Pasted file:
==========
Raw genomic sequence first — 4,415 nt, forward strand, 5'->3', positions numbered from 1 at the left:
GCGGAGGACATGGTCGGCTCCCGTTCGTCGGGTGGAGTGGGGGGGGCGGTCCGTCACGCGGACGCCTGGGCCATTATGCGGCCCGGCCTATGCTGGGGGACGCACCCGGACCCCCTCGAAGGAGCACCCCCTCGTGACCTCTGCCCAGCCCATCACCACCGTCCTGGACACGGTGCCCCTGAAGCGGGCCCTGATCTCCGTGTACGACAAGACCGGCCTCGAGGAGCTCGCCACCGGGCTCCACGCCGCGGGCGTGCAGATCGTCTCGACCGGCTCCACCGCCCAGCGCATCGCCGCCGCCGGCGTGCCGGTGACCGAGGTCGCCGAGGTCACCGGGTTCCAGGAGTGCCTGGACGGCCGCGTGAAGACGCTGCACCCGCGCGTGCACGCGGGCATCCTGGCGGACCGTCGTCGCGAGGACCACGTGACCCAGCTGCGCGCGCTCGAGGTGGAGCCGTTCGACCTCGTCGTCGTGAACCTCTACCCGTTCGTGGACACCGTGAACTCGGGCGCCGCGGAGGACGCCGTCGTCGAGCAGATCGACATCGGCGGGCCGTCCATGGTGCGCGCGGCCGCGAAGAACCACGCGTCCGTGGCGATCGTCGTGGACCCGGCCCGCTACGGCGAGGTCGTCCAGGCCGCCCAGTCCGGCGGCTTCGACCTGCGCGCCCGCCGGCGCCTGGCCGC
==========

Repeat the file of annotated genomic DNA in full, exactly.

Raw genomic sequence first — 4,415 nt, forward strand, 5'->3', positions numbered from 1 at the left:
GCGGAGGACATGGTCGGCTCCCGTTCGTCGGGTGGAGTGGGGGGGGCGGTCCGTCACGCGGACGCCTGGGCCATTATGCGGCCCGGCCTATGCTGGGGGACGCACCCGGACCCCCTCGAAGGAGCACCCCCTCGTGACCTCTGCCCAGCCCATCACCACCGTCCTGGACACGGTGCCCCTGAAGCGGGCCCTGATCTCCGTGTACGACAAGACCGGCCTCGAGGAGCTCGCCACCGGGCTCCACGCCGCGGGCGTGCAGATCGTCTCGACCGGCTCCACCGCCCAGCGCATCGCCGCCGCCGGCGTGCCGGTGACCGAGGTCGCCGAGGTCACCGGGTTCCAGGAGTGCCTGGACGGCCGCGTGAAGACGCTGCACCCGCGCGTGCACGCGGGCATCCTGGCGGACCGTCGTCGCGAGGACCACGTGACCCAGCTGCGCGCGCTCGAGGTGGAGCCGTTCGACCTCGTCGTCGTGAACCTCTACCCGTTCGTGGACACCGTGAACTCGGGCGCCGCGGAGGACGCCGTCGTCGAGCAGATCGACATCGGCGGGCCGTCCATGGTGCGCGCGGCCGCGAAGAACCACGCGTCCGTGGCGATCGTCGTGGACCCGGCCCGCTACGGCGAGGTCGTCCAGGCCGCCCAGTCCGGCGGCTTCGACCTGCGCGCCCGCCGGCGCCTGGCCGC